Image credit: star HD 140283, via Digitized Sky Survey (DSS), STScI/AURA, Palomar/Caltech, and UKSTU/AAO.

The problem with trying to determine the age of a single star, mind you, is that you only have one star, and you can’t know what the entire history was of the part of the Universe it formed in. Why not? The Universe has simply been too messy for us to trace it back.

Do you remember what the Universe was like in its infancy? Maybe not, but perhaps you’ve seen a picture like this before, representing the fluctuations in the perfect smoothness of the Early Universe.

Image credit: ESA and the Planck Collaboration.

The blue regions — or cold spots, which are just 0.003% cooler than average — represent overdense regions of space, or locations where there’s just a slightly above-average density of matter. The red regions — or hot spots, which are just 0.003% warmer than average — represent underdense regions of space, or places where there’s a slightly less-than-average density of matter.

The overdense regions will preferentially attract more and more matter over time, with the greatest overdensities collapsing first to form stars, then star clusters, then small proto-galaxies, and eventually larger galaxies and clusters of galaxies.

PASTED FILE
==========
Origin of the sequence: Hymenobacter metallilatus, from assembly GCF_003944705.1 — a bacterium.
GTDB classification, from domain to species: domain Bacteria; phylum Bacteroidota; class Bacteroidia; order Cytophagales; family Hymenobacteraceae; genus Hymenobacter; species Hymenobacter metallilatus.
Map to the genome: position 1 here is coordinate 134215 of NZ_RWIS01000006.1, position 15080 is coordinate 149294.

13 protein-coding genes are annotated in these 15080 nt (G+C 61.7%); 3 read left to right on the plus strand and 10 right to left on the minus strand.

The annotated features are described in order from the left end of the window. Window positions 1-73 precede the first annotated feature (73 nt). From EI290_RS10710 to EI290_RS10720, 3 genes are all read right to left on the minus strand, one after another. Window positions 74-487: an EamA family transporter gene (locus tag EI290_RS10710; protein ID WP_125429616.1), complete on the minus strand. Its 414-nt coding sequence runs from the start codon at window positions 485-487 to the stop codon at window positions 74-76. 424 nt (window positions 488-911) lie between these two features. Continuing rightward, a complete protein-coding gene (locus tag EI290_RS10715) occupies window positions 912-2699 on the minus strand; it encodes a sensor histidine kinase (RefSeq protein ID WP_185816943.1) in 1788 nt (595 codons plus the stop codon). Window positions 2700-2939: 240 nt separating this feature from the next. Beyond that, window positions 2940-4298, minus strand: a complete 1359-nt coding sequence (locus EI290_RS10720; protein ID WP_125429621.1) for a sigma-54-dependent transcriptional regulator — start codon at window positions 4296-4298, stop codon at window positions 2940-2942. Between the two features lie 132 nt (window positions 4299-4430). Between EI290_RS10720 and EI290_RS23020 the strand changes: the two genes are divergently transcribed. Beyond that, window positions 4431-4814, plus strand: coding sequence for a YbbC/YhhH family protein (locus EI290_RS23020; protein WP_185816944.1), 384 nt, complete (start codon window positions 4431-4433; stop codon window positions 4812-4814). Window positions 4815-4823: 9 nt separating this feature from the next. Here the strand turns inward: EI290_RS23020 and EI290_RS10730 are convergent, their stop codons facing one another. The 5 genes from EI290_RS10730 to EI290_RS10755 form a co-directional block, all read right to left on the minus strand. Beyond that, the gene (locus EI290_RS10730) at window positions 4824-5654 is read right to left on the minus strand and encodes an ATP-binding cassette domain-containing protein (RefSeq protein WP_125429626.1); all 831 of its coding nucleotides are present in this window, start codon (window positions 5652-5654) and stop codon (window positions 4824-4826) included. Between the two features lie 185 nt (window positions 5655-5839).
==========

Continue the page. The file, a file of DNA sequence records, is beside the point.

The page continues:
Image credit: NASA/JPL-Caltech/R. Hurt (SSC).

Gravitation, remember, works on the smallest scales first, as the gravitational force is limited by the speed of light. Over lots of time, however, even the smallest overdense regions — even the ones that formed in relative isolation — even the ones that may have formed first of all in the entire Universe, wind up merging together with other overdense regions.

Over time, gravity takes its toll. The result is beautiful, as we wind up with large spiral and elliptical galaxies with a number of dwarf galaxies and mini-galaxies, but very few things survive untouched. In other words, the individual stars in the Universe become well-mixed.